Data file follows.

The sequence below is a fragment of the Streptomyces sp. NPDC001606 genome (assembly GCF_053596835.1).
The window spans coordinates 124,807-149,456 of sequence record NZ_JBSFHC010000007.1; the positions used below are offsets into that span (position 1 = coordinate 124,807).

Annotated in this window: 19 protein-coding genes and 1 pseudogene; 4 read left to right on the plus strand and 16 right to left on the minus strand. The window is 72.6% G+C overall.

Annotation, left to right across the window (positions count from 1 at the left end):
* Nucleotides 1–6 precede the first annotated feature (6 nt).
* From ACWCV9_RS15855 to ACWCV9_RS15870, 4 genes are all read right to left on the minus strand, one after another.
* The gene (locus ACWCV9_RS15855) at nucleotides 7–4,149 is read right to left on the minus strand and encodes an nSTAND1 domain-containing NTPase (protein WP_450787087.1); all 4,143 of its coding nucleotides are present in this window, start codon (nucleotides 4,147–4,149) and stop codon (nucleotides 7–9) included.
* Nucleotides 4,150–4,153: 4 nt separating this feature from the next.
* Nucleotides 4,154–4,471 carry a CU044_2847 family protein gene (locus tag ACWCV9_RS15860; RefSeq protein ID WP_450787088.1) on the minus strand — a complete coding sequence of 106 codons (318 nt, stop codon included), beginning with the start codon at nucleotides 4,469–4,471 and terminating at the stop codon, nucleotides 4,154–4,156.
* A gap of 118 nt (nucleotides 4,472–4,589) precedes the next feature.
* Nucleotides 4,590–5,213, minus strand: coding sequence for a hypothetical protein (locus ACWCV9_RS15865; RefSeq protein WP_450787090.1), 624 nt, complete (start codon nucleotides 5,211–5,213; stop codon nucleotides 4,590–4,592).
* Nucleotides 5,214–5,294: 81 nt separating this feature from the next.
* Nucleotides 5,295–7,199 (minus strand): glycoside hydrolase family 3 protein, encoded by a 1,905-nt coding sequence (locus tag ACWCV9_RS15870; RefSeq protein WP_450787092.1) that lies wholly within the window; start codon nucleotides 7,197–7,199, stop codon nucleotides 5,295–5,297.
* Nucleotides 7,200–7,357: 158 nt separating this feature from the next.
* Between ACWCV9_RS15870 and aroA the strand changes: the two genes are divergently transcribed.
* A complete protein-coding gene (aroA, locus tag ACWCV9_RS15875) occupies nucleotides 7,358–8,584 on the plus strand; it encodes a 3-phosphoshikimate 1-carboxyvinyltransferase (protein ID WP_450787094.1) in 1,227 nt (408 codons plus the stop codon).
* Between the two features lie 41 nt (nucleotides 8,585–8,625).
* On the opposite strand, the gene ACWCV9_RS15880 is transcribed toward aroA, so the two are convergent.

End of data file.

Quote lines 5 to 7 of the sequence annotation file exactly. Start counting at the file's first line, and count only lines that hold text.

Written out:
* Nucleotides 1–6 precede the first annotated feature (6 nt).
* From ACWCV9_RS15855 to ACWCV9_RS15870, 4 genes are all read right to left on the minus strand, one after another.
* The gene (locus ACWCV9_RS15855) at nucleotides 7–4,149 is read right to left on the minus strand and encodes an nSTAND1 domain-containing NTPase (protein WP_450787087.1); all 4,143 of its coding nucleotides are present in this window, start codon (nucleotides 4,147–4,149) and stop codon (nucleotides 7–9) included.